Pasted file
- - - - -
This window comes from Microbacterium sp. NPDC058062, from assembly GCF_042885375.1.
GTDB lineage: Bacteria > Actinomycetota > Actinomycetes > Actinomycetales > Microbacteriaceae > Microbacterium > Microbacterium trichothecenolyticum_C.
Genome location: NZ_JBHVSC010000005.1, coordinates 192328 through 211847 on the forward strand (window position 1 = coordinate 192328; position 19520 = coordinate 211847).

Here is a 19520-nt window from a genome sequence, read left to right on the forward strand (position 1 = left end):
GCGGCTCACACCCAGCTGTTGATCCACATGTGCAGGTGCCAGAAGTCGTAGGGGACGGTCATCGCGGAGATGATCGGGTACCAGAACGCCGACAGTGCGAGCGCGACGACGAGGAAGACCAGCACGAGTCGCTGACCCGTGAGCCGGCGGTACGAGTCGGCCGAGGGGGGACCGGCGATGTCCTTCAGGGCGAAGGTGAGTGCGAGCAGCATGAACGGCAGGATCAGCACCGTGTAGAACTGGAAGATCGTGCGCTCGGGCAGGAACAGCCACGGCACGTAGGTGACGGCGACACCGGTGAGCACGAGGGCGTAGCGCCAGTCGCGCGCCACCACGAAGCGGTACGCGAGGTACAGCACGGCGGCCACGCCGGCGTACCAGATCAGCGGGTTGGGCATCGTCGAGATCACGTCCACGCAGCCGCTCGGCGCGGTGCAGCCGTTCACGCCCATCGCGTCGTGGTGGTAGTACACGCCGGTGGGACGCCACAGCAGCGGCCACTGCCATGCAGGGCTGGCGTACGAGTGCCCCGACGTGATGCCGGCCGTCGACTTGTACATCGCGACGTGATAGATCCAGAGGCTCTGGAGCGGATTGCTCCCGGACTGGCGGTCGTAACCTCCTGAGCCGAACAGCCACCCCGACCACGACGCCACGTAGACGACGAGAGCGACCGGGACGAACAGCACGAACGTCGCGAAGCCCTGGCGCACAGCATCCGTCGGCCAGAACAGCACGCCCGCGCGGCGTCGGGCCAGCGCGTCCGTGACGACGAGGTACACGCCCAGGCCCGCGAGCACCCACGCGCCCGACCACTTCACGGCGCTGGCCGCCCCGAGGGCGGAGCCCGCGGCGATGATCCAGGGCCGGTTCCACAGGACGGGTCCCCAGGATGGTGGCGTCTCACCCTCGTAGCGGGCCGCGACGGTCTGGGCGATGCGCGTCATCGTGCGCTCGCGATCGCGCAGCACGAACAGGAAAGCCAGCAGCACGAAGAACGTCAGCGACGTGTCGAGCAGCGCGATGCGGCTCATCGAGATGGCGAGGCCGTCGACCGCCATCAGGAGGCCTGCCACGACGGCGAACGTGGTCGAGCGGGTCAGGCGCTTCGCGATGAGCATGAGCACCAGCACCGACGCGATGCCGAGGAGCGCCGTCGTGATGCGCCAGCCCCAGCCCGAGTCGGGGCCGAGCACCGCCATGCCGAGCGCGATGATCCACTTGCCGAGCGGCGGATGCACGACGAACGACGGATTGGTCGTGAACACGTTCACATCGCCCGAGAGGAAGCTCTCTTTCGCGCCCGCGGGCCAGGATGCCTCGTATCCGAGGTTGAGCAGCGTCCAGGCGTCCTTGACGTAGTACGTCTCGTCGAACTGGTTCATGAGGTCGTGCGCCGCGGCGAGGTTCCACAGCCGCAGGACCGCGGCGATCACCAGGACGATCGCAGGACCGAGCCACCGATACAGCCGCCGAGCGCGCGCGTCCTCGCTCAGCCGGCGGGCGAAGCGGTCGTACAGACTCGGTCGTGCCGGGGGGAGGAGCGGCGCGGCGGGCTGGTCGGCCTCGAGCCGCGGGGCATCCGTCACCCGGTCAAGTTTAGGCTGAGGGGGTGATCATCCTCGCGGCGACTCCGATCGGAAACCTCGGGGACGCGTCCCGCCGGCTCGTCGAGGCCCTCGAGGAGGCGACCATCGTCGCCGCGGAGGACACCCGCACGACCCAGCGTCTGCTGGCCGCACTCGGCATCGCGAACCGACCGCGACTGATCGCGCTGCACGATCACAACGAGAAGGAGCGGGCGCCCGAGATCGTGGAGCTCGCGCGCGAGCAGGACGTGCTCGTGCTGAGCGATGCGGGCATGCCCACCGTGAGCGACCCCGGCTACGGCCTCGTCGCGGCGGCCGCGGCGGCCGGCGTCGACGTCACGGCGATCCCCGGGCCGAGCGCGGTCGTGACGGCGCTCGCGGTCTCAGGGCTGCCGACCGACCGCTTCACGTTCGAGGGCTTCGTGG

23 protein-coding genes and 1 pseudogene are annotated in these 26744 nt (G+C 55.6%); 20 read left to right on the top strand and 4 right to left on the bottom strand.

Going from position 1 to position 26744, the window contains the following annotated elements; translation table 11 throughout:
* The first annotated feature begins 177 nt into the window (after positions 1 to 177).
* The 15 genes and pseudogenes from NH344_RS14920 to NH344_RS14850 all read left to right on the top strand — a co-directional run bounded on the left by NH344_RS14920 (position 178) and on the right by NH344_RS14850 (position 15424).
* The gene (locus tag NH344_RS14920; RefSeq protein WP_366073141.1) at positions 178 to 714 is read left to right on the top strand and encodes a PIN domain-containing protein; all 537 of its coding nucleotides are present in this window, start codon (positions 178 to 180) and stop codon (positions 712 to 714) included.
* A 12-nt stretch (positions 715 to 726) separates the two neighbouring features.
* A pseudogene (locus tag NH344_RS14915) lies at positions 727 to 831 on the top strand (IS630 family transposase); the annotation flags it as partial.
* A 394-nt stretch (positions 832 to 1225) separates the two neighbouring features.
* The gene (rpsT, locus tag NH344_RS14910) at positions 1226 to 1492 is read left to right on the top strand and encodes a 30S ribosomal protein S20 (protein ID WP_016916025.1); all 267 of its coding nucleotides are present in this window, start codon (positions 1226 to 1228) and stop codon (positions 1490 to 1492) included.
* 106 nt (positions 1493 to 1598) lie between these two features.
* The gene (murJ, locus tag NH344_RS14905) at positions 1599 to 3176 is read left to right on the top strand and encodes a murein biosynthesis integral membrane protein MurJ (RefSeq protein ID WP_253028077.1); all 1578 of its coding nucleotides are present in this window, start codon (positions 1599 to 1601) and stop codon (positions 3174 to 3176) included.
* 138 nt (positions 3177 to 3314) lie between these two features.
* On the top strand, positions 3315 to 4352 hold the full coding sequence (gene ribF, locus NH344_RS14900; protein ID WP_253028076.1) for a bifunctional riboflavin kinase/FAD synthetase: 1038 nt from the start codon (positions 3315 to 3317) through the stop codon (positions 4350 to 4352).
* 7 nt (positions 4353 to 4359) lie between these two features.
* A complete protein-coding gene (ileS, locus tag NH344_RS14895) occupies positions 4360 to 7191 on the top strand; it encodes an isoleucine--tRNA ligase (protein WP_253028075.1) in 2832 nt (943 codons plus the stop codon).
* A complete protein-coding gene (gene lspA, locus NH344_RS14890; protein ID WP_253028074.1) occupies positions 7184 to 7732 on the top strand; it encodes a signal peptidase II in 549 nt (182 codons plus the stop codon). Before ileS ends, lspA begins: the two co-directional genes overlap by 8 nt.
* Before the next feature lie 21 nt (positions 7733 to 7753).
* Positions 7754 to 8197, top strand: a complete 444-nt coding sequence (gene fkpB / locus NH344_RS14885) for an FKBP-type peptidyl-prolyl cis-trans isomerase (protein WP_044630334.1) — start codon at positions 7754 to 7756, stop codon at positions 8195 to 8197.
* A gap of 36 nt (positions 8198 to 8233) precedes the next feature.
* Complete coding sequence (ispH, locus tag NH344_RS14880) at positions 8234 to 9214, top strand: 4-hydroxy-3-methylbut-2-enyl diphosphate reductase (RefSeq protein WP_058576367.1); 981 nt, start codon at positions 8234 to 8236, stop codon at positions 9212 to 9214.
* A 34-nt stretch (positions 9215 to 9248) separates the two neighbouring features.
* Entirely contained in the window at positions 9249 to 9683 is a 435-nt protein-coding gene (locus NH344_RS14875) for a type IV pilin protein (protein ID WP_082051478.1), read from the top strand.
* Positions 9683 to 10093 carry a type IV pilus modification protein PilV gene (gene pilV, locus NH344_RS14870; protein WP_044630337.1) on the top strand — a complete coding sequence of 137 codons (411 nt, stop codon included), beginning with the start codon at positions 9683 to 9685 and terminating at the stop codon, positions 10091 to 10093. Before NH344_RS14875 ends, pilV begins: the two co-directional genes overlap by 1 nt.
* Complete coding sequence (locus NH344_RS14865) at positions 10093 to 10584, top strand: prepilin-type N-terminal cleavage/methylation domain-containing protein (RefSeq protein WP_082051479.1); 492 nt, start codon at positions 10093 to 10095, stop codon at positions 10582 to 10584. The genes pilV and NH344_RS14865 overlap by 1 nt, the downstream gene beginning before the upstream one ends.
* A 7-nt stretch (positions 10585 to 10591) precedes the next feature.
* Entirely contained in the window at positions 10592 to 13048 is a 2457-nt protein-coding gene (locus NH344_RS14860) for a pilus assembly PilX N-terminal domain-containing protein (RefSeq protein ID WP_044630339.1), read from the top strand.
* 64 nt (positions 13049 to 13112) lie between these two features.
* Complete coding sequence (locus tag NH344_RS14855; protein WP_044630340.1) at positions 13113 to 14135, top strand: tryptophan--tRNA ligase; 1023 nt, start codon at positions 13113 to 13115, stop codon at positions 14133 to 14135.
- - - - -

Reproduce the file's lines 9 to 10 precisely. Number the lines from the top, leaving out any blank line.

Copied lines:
* The 15 genes and pseudogenes from NH344_RS14920 to NH344_RS14850 all read left to right on the top strand — a co-directional run bounded on the left by NH344_RS14920 (position 178) and on the right by NH344_RS14850 (position 15424).
* The gene (locus tag NH344_RS14920; RefSeq protein WP_366073141.1) at positions 178 to 714 is read left to right on the top strand and encodes a PIN domain-containing protein; all 537 of its coding nucleotides are present in this window, start codon (positions 178 to 180) and stop codon (positions 712 to 714) included.